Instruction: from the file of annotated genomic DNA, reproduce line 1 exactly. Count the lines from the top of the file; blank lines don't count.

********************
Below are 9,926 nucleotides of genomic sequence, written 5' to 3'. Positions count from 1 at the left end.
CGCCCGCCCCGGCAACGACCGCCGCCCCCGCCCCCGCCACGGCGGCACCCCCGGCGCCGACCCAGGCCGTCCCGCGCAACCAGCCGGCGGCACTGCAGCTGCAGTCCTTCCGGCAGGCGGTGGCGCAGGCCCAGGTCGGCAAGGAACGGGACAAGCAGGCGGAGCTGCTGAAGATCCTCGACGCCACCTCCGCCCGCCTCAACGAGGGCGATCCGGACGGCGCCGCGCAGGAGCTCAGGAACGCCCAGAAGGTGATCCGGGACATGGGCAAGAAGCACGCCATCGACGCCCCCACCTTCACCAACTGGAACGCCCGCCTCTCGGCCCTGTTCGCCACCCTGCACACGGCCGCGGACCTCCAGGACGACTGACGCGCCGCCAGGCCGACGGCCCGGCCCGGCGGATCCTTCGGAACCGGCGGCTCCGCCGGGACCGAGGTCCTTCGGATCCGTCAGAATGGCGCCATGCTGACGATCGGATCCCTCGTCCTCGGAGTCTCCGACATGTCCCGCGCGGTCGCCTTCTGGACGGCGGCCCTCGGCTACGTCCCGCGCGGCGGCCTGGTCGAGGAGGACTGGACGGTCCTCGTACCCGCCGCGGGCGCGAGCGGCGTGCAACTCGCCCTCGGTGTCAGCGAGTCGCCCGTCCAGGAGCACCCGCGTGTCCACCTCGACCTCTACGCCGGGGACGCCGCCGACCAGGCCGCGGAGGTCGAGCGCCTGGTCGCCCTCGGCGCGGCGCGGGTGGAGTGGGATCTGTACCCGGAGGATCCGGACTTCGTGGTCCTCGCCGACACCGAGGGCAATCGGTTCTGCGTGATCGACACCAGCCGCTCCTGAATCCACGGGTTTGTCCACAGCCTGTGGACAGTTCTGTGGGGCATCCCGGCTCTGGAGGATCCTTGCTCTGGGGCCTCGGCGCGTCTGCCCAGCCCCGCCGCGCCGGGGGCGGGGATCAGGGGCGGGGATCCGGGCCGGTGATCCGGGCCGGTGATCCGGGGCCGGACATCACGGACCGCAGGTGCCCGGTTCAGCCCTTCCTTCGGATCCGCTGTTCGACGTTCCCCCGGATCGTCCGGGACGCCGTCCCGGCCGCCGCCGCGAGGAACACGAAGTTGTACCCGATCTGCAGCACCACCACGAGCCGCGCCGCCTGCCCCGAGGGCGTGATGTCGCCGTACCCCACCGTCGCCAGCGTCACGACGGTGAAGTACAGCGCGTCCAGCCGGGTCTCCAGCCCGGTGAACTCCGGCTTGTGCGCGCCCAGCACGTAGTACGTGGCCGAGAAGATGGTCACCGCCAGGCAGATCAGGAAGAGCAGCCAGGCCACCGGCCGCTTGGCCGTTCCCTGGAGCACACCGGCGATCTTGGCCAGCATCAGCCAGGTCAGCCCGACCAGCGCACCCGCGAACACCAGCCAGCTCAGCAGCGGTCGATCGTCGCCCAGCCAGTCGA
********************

Below are 9,926 nucleotides of genomic sequence, written 5' to 3'. Positions count from 1 at the left end.